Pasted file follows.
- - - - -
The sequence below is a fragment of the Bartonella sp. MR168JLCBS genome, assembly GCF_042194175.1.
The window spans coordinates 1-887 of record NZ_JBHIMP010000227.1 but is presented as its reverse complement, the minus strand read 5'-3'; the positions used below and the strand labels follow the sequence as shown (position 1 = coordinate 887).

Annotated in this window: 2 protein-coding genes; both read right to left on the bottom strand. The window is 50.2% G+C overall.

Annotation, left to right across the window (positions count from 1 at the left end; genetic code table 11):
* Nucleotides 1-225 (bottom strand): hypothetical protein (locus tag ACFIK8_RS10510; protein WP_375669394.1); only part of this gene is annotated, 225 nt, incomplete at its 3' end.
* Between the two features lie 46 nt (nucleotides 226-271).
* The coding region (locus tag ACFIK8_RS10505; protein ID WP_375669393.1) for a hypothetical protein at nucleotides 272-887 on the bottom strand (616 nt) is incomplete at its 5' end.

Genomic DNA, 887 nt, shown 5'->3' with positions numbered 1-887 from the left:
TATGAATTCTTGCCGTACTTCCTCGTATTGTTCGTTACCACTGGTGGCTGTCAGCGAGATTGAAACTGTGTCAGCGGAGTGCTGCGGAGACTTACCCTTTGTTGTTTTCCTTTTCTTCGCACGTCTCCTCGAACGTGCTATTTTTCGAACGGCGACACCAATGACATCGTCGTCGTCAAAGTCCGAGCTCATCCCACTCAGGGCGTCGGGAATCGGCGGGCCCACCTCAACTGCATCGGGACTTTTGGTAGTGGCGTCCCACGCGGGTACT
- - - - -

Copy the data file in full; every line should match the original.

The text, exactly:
The sequence below is a fragment of the Bartonella sp. MR168JLCBS genome, assembly GCF_042194175.1.
The window spans coordinates 1-887 of record NZ_JBHIMP010000227.1 but is presented as its reverse complement, the minus strand read 5'-3'; the positions used below and the strand labels follow the sequence as shown (position 1 = coordinate 887).

Annotated in this window: 2 protein-coding genes; both read right to left on the bottom strand. The window is 50.2% G+C overall.

Annotation, left to right across the window (positions count from 1 at the left end; genetic code table 11):
* Nucleotides 1-225 (bottom strand): hypothetical protein (locus tag ACFIK8_RS10510; protein WP_375669394.1); only part of this gene is annotated, 225 nt, incomplete at its 3' end.
* Between the two features lie 46 nt (nucleotides 226-271).
* The coding region (locus tag ACFIK8_RS10505; protein ID WP_375669393.1) for a hypothetical protein at nucleotides 272-887 on the bottom strand (616 nt) is incomplete at its 5' end.

Genomic DNA, 887 nt, shown 5'->3' with positions numbered 1-887 from the left:
TATGAATTCTTGCCGTACTTCCTCGTATTGTTCGTTACCACTGGTGGCTGTCAGCGAGATTGAAACTGTGTCAGCGGAGTGCTGCGGAGACTTACCCTTTGTTGTTTTCCTTTTCTTCGCACGTCTCCTCGAACGTGCTATTTTTCGAACGGCGACACCAATGACATCGTCGTCGTCAAAGTCCGAGCTCATCCCACTCAGGGCGTCGGGAATCGGCGGGCCCACCTCAACTGCATCGGGACTTTTGGTAGTGGCGTCCCACGCGGGTACT